Adventure Woman

Over the course of her travels, Roseburg's Beth Walz has witnessed penguins sliding atop icebergs in Antarctica. She's hitchhiked across New Zealand and Australia. She almost drowned while scuba diving in Jamaica. She's ridden a reindeer to the Siberian border — in a lightning storm.

As she led her Polish Arabian horse from its barn recently, Walz donned animal prints and a porcupine quill necklace — her long blond hair was shiny and styled, her nails painted, her makeup perfectly in place. The global explorer, at first glance, hardly seemed like the type that would tough it out in a tent.

But she is an adventurous woman. Before Walz turned 30, she had already touched down on all seven continents.

"Adventure and travel are in my blood," she said.

But it's not about where you've been or what you've seen, she said, it's about achieving personal goals. At 45 years old, Walz' most recent adventures have included completing an associate degree from Umpqua Community College in outdoor recreation and launching her newest endeavor,

The mission of Adventure Woman is to promote independence for females through worldwide travel, the exploration of international events and adventurous activities.

Adventure Woman is a motivational character named Ava Aviatrix, who, with her sidekick Trix the alligator, answers questions, gives travel tips and guides people to the must-see places of the world.

Adventure Woman encourages intellectual thinking, athleticism, self-sufficiency, camaraderie and justice. The Web site also pays tribute to women who have pioneered the way for others.

"I feel that women aren't acknowledged, valued and celebrated like they should be," Walz said about her decision to create Adventure Woman. Walz also has plans for children's' books and an Adventure Woman Junior link on the site.

Her fascination with other cultures began in South Elgin, Ill. In high school, she was a foreign exchange student in Germany. She later attended Arizona State University, the University of Oklahoma, the University of Tulsa and the University of Westminster in London, racking up a total of four degrees.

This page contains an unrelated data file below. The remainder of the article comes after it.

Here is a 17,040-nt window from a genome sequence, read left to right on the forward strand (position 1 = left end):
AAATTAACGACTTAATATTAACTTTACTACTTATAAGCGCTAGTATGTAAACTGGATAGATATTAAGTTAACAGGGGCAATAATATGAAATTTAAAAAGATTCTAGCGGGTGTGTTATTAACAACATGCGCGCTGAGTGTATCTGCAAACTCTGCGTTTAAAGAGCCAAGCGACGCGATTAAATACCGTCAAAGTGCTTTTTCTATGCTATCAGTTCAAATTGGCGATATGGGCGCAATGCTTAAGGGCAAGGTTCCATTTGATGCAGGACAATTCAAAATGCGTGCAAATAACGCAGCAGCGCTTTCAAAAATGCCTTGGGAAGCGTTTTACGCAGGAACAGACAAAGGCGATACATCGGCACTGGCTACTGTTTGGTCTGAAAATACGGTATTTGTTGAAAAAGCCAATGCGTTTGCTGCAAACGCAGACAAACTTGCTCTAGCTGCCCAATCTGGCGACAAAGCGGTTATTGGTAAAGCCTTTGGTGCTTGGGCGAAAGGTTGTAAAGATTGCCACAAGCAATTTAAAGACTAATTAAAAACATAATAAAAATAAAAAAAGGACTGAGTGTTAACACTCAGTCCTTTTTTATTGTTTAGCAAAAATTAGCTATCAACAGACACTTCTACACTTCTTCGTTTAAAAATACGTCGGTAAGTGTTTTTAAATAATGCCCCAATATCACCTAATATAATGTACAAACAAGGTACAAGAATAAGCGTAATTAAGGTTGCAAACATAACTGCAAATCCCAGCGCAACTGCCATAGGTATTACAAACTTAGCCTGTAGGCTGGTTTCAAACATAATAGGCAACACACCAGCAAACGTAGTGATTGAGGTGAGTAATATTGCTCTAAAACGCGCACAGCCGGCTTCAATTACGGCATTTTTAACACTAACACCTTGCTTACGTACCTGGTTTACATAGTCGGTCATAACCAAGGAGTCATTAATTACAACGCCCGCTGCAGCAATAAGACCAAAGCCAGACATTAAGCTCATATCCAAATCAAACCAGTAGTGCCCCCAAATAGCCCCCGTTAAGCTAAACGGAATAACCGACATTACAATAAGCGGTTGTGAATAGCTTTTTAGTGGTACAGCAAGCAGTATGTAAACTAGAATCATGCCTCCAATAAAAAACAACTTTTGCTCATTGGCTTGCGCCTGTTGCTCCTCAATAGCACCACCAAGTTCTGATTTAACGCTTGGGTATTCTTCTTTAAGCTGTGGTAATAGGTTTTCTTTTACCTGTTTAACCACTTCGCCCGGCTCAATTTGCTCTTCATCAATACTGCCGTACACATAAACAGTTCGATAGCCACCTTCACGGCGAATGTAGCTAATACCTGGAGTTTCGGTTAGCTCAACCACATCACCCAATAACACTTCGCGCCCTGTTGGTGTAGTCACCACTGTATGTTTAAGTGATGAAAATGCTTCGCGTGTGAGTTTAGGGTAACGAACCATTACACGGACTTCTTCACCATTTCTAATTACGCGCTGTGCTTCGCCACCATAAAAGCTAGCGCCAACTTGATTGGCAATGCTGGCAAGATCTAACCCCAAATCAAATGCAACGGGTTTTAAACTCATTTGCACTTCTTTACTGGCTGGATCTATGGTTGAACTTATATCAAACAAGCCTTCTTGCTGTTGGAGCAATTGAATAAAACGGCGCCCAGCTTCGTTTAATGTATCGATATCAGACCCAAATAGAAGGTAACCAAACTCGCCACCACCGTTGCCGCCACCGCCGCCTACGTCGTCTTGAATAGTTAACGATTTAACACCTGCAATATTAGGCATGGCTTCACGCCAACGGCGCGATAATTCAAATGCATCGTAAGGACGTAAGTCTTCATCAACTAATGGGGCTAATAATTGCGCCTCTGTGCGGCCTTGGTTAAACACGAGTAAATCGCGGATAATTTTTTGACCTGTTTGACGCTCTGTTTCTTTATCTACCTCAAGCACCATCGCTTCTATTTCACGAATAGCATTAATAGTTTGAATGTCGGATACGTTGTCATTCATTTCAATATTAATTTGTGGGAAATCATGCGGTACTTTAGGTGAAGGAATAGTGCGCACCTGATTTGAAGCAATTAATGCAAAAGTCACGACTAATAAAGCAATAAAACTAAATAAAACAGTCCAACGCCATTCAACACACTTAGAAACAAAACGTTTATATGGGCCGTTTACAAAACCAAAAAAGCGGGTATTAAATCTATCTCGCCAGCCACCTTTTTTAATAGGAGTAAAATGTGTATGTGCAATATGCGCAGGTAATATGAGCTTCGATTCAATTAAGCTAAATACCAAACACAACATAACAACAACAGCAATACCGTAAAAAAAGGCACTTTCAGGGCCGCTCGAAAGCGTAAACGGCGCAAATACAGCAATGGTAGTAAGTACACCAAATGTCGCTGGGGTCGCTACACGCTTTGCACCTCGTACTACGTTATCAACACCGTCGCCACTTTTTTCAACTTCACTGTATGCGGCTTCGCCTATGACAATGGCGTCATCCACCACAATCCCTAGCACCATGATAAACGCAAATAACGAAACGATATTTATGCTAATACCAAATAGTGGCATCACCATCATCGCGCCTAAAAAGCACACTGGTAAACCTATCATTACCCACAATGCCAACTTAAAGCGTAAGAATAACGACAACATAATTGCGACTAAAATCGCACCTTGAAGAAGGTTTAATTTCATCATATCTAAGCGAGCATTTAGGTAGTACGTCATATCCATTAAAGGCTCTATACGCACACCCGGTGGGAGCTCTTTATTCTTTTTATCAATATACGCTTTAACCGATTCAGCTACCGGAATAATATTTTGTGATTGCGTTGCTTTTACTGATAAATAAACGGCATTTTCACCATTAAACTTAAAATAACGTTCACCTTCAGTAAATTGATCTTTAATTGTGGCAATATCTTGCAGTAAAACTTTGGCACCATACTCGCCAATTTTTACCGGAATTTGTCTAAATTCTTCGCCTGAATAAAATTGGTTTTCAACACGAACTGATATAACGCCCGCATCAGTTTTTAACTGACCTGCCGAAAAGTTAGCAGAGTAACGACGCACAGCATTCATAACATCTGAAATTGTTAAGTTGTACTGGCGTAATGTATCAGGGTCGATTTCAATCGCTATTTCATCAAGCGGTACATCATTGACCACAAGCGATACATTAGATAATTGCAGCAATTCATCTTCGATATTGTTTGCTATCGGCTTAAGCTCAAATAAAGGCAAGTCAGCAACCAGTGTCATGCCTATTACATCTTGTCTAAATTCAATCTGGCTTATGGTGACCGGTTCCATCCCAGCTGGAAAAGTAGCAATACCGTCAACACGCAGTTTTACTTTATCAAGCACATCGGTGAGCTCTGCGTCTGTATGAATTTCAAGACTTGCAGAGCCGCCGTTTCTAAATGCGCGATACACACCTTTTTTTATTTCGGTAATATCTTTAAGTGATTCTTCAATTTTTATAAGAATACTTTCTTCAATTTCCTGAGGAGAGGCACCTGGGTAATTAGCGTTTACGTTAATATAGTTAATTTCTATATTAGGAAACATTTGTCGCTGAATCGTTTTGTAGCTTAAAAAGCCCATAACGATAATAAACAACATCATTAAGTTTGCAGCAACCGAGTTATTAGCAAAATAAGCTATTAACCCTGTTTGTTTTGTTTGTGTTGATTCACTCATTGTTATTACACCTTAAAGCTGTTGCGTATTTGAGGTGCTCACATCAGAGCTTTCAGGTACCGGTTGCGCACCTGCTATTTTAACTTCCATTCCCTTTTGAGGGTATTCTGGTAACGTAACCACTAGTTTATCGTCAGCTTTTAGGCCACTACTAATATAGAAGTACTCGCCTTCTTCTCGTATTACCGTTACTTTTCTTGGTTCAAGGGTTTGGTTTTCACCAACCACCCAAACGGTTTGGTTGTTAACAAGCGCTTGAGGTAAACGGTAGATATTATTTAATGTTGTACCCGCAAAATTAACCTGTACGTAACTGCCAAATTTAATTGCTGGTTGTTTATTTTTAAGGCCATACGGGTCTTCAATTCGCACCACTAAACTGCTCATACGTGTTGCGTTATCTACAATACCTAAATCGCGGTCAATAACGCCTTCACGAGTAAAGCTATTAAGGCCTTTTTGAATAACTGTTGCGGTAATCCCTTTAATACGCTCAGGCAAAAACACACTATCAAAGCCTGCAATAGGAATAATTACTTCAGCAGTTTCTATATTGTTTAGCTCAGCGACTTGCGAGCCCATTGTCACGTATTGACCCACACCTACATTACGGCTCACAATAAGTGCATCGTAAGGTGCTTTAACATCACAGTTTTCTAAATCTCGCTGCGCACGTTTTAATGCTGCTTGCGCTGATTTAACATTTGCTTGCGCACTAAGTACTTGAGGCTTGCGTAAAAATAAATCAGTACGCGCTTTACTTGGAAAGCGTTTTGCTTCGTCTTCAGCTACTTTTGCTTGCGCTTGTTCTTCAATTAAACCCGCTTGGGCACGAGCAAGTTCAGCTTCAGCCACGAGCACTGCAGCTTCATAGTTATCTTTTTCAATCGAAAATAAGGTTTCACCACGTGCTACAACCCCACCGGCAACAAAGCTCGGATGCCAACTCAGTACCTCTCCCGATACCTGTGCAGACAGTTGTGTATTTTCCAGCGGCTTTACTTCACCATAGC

She studied international law, completed an internship for a member of Parliament in London and married a British lawyer. She worked as a defense attorney in Florida for eight years, representing hundreds of clients, but primarily defending juveniles.

During that time, she said, she saw one too many victims. She thought that by encouraging strong, independent, fulfilled women, there would be less crime and violence in society.

While she had designed Adventure Woman in Florida, a baby, a divorce and a career prevented her from focusing on Ava Aviatrix adventures.

She retired from law and moved to Roseburg in 2003 and remarried. Last year, after taking a creative writing class at UCC, she decided to pursue her idea. Independent graphic designer Kelsey Deaton of Florida said that a mutual friend introduced the two. They formed a fast friendship through e-mails and phone calls. Deaton said she thought Walz' idea for Adventure Woman was "exciting and inspiring."

She jumped on board to help create the brand identity.

"In some ways, Ava is modeled after Beth, but she's also a woman that every woman aspires to be and knows she can be," Deaton said of the character's classy/adventurous persona.

Walz said her goal is to inspire all women to "write their own permission slips," — to educate and empower women and girls and to encourage them to have fun while living life to the fullest.

"Everyone needs a little adventure in their life," she said. "Not everyone wants to climb Mount Everest, but every person has their own Mount Everest inside of them."

Share This Story